In a situation of heightened scientific uncertainty, as was the case with Covid, it was not only politically unacceptable, but also scientifically extremely damageable, to silence any scientist who might have had productive doubts.

Conclusion: “We were wrong, but we didn’t know” is a fallacious defense

As the Covid official narrative progressively unravels, one domino of the pandemic dogma after the other is falling. In January 2022, Fauci co-authored an article acknowledging the inefficacy of the Covid vaccine in preventing transmission and re-infection. Various health authorities, for instance, the French head of the Covid task force, Prof. Delfraissy, acknowledged that authorities knew since the beginning that the vaccines would not curb transmission even though this was a major public health argument to convince people to take the vaccine and mandate it across the world. Neil Ferguson, the author of the famous Imperial College model that predicted millions of dead without lockdown, denied urging for a lockdown. Boris Johnson blamed the lockdown on his advisors. Former President Trump famously claimed “I don’t take responsibility at all.” One of his advisors claimed, in turn, that his Covid policy was a debacle. The UK Covid inquiry estimated that the tough lockdown had failed children. Andrew Cuomo, the governor of New York and head of the liberal left opposition to President Trump, made a plea for having done what was possible in an atmosphere of disinformation. Former NIH director Francis Collins admitted on the lockdown policy that “Public health people had a very narrow view of what the right decision is”, and “We were not really thinking about the consequences (of the lockdown) in communities that were not New York City or some other big city.” Anthony Fauci himself stated on ABC News that he had “nothing to do with closing down schools.”

Scott Galloway, a New York University professor who had been a passionate advocate of lockdowns and masks, claimed on Real Time with Bill Maher (HBO) on 27 October 2023:

“We were all operating with imperfect information and we were doing our best. Let’s learn from it, let’s hold each other accountable, but let’s bring a little bit of grace and forgiveness to the shitshow that was Covid.”

Scott Galloway indeed operated with “imperfect information” for the good reason that his favorite outlets censored any criticism of the Covid official policy and derided them as “fake news”, while calling for ever more censorship.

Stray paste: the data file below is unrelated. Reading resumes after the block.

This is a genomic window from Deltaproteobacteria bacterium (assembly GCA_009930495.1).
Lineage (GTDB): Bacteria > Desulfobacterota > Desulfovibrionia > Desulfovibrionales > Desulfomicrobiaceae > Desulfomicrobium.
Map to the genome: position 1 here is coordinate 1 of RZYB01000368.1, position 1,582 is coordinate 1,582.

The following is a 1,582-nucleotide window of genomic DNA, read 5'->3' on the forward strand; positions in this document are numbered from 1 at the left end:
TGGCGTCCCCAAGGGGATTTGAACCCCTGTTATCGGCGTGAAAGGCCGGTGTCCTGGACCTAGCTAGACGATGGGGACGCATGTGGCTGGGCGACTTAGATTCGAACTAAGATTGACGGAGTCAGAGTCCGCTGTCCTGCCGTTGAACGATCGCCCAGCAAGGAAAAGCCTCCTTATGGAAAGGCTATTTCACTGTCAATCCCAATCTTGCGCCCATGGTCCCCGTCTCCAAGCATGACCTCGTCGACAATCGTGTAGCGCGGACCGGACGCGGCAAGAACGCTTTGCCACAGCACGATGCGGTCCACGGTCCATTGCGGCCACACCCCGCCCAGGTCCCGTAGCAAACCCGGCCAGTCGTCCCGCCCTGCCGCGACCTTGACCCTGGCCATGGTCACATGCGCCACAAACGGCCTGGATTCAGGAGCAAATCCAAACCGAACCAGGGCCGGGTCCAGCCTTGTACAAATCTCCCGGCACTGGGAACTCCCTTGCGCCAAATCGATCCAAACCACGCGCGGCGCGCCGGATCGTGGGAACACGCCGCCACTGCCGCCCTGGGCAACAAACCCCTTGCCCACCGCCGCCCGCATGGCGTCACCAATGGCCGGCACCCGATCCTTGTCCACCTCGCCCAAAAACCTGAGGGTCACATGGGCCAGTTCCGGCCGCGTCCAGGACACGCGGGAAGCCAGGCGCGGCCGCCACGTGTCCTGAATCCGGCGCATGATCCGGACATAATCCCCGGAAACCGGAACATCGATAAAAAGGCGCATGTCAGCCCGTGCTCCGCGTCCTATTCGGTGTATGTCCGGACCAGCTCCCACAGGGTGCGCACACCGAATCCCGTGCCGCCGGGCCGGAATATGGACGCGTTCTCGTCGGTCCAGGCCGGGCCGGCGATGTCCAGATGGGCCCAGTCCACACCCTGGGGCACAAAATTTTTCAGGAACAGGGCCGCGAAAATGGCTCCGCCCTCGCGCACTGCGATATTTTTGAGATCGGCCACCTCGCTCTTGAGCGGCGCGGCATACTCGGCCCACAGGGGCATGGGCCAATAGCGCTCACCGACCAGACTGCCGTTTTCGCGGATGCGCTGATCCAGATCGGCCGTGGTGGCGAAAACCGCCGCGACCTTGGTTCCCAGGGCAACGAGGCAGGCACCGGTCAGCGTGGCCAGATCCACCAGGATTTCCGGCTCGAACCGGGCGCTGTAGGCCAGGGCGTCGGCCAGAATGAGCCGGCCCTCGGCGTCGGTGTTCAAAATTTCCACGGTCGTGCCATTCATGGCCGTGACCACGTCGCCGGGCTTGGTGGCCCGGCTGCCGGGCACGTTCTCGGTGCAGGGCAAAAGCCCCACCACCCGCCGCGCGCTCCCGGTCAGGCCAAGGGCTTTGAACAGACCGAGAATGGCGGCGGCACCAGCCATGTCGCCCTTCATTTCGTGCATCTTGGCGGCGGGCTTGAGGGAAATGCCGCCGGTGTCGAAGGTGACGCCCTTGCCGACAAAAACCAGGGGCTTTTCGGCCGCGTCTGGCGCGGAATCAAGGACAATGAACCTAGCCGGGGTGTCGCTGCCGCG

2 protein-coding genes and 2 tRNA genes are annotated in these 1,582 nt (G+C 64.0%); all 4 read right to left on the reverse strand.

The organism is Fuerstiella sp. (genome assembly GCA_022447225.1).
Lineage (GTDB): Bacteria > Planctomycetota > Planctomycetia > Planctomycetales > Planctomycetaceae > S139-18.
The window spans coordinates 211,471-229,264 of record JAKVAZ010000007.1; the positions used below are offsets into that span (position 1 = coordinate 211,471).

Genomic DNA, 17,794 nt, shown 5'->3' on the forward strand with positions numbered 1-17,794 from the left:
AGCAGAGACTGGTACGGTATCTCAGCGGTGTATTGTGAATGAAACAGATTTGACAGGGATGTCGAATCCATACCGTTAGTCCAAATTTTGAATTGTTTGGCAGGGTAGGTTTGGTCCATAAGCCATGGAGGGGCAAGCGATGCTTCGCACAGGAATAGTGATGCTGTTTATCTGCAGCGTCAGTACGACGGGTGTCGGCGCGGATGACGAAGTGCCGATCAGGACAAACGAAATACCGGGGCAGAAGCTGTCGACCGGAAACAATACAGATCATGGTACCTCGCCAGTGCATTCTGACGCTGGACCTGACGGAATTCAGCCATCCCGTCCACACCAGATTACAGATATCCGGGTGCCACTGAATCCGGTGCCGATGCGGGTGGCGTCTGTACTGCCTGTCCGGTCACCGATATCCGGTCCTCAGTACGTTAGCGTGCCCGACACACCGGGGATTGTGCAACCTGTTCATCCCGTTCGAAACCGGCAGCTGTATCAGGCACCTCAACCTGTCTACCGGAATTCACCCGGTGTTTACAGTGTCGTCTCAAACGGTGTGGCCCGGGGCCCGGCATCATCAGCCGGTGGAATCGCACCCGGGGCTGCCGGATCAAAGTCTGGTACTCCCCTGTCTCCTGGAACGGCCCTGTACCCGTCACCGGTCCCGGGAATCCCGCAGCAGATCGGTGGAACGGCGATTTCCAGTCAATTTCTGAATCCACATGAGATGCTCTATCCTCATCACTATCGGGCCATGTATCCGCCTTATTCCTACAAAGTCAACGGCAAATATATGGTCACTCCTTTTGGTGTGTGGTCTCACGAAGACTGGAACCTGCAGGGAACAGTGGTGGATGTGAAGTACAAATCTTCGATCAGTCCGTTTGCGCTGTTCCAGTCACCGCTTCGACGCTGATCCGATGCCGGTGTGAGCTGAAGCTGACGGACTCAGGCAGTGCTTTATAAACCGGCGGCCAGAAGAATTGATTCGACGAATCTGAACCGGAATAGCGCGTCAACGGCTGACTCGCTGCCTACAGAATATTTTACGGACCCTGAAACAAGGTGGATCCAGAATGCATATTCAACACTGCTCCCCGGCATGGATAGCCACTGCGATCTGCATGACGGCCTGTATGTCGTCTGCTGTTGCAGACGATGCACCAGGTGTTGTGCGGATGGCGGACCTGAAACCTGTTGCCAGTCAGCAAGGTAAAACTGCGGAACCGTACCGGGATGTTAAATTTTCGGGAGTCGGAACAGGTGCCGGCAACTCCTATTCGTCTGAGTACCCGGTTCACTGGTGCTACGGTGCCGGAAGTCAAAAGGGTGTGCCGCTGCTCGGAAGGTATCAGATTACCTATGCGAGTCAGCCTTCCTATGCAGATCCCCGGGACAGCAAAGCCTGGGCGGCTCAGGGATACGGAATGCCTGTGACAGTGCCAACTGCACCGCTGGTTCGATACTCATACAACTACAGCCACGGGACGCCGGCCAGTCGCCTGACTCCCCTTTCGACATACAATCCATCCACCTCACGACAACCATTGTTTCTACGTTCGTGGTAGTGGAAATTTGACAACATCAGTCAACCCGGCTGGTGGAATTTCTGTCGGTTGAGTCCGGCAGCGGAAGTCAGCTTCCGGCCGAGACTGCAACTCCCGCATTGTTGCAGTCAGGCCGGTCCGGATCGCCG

But what he could and should have known is that censorship is unacceptable and shameful in a democracy, especially during a crisis when collective intelligence must be crucially mobilized.

Without censorship, alternative policies could have been discussed since the beginning. University professors such as Martin Kulldorf (Harvard), Scott Atlas (Stanford), or Aaron Kheriarty (Irvine), but also all the small medical personnel, anonymous doctors and nurses, who dared to speak out and were ostracized, if not fired or led to resign, deserve much more “grace and understanding” than Scott Galloway does, not to mention that they deserve their jobs back.

A reckoning of the Covid policy failures is all the more necessary and urgent that the censorship tools adopted under the pretext of the virus are still in place and remain at the disposal of all governments. If these repressive tools fall into even worse hands, as appears almost inevitable considering the economic crisis and popular discontent unleashed by the lockdowns and other concurrent global crises underway, the consequences for democracy and for scientific inquiry are potentially devastating. And that should make us all concerned.

(An earlier version of this text was published on my Substack: here)

About the Author

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Muriel Blaive is a historian of communist and post-communist Central Europe. She is currently an Elise Richter fellow at the University of Graz (Austria). You can follow her on X (formerly Twitter) at @MurielBlaivePhD